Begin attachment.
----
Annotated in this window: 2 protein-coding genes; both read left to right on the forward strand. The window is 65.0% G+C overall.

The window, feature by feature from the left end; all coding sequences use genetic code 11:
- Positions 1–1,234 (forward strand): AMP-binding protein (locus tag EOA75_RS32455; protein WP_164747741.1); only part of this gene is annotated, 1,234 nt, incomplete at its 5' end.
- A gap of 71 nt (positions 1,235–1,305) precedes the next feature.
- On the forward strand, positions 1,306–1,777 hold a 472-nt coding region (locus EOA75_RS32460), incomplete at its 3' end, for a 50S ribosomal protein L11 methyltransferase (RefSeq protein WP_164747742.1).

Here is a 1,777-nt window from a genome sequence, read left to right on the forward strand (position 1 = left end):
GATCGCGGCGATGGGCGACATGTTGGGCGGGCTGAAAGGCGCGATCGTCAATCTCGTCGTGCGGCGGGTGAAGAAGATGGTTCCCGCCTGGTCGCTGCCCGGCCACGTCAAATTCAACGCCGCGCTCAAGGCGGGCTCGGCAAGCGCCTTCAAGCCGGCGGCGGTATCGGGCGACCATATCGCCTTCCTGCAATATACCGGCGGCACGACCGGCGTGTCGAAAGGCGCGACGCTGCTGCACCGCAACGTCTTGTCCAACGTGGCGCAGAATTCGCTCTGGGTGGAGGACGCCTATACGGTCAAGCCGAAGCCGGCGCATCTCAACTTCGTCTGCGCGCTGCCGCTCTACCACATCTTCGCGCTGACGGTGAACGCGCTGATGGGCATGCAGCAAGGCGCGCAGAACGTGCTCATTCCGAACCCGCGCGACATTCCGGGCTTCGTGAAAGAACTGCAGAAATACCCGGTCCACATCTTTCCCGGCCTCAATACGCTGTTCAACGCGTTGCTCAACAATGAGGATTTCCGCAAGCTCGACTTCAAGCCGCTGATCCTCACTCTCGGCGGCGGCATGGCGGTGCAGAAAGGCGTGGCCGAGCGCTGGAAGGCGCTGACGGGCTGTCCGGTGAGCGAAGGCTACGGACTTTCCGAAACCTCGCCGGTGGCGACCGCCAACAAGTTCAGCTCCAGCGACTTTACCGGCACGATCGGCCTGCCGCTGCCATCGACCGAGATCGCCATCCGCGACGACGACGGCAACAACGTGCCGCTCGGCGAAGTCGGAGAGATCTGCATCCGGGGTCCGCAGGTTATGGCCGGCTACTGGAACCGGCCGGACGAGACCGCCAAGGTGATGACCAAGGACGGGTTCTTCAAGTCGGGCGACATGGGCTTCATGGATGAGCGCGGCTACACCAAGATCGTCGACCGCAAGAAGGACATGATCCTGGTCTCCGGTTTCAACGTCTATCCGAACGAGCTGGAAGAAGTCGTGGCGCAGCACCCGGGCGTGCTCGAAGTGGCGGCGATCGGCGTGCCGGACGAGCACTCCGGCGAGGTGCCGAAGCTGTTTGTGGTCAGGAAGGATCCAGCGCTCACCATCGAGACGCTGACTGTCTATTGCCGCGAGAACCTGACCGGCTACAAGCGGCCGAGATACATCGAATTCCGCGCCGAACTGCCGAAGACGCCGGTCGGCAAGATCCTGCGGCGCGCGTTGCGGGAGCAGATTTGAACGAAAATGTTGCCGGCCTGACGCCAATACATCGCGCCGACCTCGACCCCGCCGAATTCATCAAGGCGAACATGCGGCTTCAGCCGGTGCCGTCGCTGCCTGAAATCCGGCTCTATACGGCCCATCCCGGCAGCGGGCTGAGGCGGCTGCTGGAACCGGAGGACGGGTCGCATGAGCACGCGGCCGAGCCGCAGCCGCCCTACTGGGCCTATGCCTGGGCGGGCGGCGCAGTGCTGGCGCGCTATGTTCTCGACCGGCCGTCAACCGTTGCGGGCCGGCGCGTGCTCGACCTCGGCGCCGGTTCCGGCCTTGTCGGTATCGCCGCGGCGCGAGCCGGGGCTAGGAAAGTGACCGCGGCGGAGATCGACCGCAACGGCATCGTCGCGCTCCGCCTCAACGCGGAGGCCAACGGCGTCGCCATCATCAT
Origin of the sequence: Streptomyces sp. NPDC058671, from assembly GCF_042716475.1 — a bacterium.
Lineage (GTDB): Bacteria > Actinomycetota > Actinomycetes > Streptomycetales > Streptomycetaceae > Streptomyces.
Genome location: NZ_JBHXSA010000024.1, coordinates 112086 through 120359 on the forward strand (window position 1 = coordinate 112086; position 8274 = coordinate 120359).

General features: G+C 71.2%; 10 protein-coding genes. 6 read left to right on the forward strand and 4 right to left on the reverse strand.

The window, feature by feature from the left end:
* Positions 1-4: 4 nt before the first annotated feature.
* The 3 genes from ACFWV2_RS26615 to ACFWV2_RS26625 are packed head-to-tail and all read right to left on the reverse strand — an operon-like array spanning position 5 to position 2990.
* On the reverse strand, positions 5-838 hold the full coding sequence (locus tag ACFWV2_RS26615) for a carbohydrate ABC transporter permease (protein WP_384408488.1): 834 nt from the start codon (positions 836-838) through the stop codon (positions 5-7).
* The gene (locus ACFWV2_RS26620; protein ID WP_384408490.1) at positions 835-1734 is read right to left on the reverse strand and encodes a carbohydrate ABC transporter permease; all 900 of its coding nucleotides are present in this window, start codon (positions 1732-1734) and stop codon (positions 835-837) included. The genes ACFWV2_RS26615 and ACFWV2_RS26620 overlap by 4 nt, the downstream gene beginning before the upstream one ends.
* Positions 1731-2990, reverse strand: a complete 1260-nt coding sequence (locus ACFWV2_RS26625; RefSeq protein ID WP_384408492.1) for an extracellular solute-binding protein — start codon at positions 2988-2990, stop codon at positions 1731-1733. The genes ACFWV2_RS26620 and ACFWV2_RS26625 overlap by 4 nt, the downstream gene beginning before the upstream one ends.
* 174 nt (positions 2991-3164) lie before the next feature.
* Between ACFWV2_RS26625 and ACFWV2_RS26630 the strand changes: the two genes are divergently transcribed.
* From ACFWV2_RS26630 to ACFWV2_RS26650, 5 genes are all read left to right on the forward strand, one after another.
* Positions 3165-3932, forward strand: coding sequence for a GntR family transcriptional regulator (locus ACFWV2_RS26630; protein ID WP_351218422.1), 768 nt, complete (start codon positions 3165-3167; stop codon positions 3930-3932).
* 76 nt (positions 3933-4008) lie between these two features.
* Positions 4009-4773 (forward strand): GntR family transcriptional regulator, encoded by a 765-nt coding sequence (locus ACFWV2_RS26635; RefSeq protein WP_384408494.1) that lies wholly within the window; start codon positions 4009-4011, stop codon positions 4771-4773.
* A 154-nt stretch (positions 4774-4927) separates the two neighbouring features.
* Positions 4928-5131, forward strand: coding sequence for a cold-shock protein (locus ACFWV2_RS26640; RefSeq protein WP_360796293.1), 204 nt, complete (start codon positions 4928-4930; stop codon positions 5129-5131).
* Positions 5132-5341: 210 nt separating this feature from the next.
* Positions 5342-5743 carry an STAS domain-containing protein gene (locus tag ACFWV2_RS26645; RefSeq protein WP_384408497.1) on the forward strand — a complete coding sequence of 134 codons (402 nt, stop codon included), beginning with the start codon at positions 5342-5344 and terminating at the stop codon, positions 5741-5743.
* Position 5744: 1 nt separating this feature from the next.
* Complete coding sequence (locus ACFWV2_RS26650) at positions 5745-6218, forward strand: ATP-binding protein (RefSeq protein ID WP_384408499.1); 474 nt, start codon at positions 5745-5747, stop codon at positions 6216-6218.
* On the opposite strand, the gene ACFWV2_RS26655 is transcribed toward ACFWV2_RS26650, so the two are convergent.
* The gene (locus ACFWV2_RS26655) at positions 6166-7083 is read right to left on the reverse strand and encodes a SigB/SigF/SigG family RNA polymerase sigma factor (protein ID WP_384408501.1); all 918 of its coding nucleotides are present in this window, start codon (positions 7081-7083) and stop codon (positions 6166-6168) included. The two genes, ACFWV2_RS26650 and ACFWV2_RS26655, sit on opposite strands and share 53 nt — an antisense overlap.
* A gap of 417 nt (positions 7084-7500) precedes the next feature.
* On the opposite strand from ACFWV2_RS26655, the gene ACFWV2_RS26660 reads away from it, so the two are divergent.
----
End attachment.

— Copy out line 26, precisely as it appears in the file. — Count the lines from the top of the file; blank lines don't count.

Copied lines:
* Positions 5132-5341: 210 nt separating this feature from the next.